Dead bees on Kit Van Winkle's back patio in Boulder.

(Photo: For CPR/Zachary Barr)
Every night, you can find Kit Van Winkle on her back patio in Boulder. She's not out enjoying the summer evening though; she's sweeping dead bees off the floor. 

The sick ones stagger around in crazed circles, like a tricycle with a busted back wheel.

"Breaks my heart to watch them struggling," Van Winkle says. "They can’t fly."

Van Winkle says she first noticed the dead bees in mid July. Several days before, little yellow flags appeared in the grass around her apartment complex -- the kind that signaled that pesticides have been applied. 

Bee populations nose dived a few years ago, a potentially huge loss because bees pollinate about a third of everything we eat. No one yet knows why this is happening, but Van Winkle wonders if pesticides are the reason for her nightly clean ups. The Colorado Department of Agriculture is investigating.

A couple of miles west, the Melody-Catalpa neighborhood in Boulder wants to ensure its bees thrive. It's become the first in the country to earn a distinction as a safe haven for honeybees. That designation came from an environmental group, the Living Systems Institute of Golden.

"The bees are in so much trouble right now," resident Molly Greacen says. "The bees are dying out so fast."

At her backyard beehive, she talks about “colony collapse disorder” the name given to the decade-old phenomenon in which significant numbers of bees vanish from their hives.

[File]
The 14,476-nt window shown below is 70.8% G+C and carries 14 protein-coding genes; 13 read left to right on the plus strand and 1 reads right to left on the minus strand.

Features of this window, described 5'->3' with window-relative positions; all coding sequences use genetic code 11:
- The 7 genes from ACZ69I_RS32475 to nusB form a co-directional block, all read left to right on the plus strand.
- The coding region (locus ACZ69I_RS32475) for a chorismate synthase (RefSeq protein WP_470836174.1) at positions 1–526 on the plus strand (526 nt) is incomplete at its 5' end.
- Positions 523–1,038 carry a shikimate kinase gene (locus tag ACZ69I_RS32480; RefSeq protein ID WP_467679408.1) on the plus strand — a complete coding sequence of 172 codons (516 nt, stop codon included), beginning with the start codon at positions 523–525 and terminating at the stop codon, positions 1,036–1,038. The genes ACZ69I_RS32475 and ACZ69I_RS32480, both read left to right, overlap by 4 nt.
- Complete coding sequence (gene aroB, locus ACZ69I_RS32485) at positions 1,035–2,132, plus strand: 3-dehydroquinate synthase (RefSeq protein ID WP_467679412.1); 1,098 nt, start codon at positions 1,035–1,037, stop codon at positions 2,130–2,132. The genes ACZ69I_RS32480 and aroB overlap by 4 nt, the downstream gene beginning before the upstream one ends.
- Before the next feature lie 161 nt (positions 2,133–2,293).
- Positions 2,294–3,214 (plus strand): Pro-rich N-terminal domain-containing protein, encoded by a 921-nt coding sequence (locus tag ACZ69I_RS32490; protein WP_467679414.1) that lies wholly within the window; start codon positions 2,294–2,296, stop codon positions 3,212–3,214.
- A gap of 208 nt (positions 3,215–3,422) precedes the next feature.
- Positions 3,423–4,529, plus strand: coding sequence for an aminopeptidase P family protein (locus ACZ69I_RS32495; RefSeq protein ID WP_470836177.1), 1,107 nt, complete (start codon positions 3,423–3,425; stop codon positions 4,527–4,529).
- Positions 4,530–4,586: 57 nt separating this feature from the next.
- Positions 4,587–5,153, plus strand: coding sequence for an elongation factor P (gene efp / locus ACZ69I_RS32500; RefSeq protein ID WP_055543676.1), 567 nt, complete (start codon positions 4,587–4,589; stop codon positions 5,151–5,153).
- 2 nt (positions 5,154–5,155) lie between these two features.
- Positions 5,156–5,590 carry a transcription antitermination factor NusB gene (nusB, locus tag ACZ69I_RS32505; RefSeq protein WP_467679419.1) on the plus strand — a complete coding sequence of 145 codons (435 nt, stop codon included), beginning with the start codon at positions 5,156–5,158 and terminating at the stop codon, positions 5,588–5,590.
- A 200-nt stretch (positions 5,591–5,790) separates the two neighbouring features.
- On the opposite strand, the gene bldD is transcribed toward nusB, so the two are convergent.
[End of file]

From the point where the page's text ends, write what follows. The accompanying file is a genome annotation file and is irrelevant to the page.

"Our food supply is dependent on them," Greacen says. "We totally take them for granted, but they’re keeping our world going."

So Greacen and a few neighbors decided to work to make their neighborhood more friendly to bees. Knocking on every door, they asked people to commit not to use pesticides that can harm bees. Greacen told her neighbors about organic treatment options for their lawns and to avoid buying plants with neonicotinoid pesticides, thought by some scientists to be especially hazardous to honeybees.

"We had about 96 percent of all homes we went to signed our pledge," Greacen says.

Fight looming at state Capitol

Meanwhile, east of town out in the country, organic farmer Rich Andrews is leading the charge to make Colorado’s pesticide laws more strict across the state.

"Pesticide use ought to be minimized," Andrews says. "The fact is, they are poisons."

Next year -- for the first time in a decade --  the “Colorado Pesticide Applicators Act” is up for review. Andrews wants to see many changes.

"One is to restore the ability of local governments to regulate pesticides," Andrews says. "That authority was taken away by the state Legislature in mid 90s."

Allowing towns and counties to set their own rules would make it very difficult for farmers and pesticide applicators to stay within compliance, says Mark Sponsler, CEO of the Colorado Corn Growers Association.

"We don’t support that form of local control," Sponsler says. "I would argue it would do little, if anything, to improve safety of an already intensely regulated industry.

The debate will come to head during next year’s general session of the state Legislature.